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What Is Advocacy

Advocacy In Practice

Types of Advocacy

The Role of an Advocate

Why Do People Need Advocates

Principles of Sandwell Advocacy

Different Types of Advocacy

It is important to be clear about the different types as well as definitions of advocacy. The main types of advocacy are:


Citizen Advocacy:

A one to one partnership between two people. The Citizen Advocate is a volunteer who usually forms a long term relationship with their partner and takes a personal interest in ensuring that their partners interests are effectively represented. The relationship is based on trust, commitment and loyalty. There is an element of emotional support and friendship as well as a social element, which may involve introducing the partner to new experiences and/or activities.


Independent (Issue-based) Advocacy:

Can also be called crisis or case advocacy. A one to one partnership between two people, often provided by paid advocates. Independent advocacy shares the same principles as Citizen Advocacy, but is usually a short-term, one-off involvement, dealing with a specific issue in a persons life. The relationship is normally time limited, but may last for several months. When this has been done the advocacy partnership is terminated until it is required again.


Self Advocacy:

Seen by many in the advocacy movement to be the most ideal form of advocacy, and one which all other types of advocacy should be aiming to work towards. People speaking out for themselves to express their own needs and representing their own interests. Often people with some form of disability may have received some support in achieving self-advocacy – this is a model employed by People First – a group run by people with learning disabilities for people with learning disabilities.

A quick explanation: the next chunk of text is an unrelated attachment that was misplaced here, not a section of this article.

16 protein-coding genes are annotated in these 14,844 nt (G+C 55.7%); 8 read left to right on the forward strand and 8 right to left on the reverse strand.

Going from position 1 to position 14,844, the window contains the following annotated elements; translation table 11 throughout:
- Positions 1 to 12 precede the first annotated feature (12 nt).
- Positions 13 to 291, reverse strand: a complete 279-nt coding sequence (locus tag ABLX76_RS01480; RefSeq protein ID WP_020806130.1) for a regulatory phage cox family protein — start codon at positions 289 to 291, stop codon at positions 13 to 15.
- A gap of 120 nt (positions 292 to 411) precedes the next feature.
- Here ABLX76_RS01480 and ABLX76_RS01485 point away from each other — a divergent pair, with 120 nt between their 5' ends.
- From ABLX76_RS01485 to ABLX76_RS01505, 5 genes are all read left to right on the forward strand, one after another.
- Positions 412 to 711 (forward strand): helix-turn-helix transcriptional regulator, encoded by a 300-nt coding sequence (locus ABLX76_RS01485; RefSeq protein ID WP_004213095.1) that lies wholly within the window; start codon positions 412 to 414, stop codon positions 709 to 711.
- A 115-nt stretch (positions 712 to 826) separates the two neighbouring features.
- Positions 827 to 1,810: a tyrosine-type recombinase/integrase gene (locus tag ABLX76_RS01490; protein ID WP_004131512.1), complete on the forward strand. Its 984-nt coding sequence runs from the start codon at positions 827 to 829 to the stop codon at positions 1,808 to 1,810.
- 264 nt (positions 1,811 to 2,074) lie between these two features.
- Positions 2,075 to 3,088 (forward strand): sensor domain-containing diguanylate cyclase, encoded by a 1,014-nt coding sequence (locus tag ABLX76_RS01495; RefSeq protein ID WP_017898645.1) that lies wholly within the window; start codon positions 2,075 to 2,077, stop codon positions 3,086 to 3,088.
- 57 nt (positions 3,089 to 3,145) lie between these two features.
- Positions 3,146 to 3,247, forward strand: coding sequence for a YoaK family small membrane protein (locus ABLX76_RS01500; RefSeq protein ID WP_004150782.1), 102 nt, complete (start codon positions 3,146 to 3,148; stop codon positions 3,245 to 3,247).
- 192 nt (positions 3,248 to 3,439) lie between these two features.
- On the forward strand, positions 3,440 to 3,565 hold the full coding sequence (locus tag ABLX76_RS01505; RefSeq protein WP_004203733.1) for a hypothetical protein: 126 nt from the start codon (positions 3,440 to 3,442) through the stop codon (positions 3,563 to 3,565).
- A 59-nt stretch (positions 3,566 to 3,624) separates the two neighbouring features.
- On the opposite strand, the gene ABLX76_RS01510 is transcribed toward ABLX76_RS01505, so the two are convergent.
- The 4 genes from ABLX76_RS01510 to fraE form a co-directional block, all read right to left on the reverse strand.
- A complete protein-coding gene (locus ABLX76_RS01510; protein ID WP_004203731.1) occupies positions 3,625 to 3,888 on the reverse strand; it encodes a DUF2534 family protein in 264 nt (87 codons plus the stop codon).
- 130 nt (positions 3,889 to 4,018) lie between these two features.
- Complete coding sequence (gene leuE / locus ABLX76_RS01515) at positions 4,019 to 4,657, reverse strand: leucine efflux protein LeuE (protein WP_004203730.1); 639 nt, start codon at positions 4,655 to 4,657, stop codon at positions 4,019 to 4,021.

Group Advocacy:

Where people come together to represent shared interests or goals and works by offering mutual support, skill development and a common call for change with the intention of developing or changing services.


Peer Advocacy:

Support from advocates who themselves have experience of using particular services such as mental health or learning disabilities services. Can involve people speaking up for those who cannot do so themselves and may link with group advocacy.


Legal advocacy:

Representation by legally qualified advocates, usually barristers or solicitors.


Professional Advocacy:

Representation by members of services involved in a person’s life, for example social workers or health workers. Whilst this is an important form of advocacy, most independent advocacy agencies would stress the limitations of this type of advocacy and recognise the potential conflict of interest that may arise out of professionals advocating on their service users behalf.

 

Statutory Advocacy:

Where there is a statutory duty to provide advocacy following government legislation such as Independent Mental Health Advocacy (IMHA) and Independent Mental Capacity Advocacy (IMCA).


Family and Friend advocacy:

Where a person’s family member or members or friend(s) play a part in advocating on their behalf. Most of us will have used or provided this support at some time in our lives whether we realised it or not.


THERE ARE CLEAR LINKS BETWEEN MANY DIFFERENT TYPES OF ADVOCACY & THERE CAN BE A PLACE FOR MORE THAN ONE IN A PERSONS LIFE DEPENDING ON WHAT SHE OR HE WANTS OR NEEDS.

 
 
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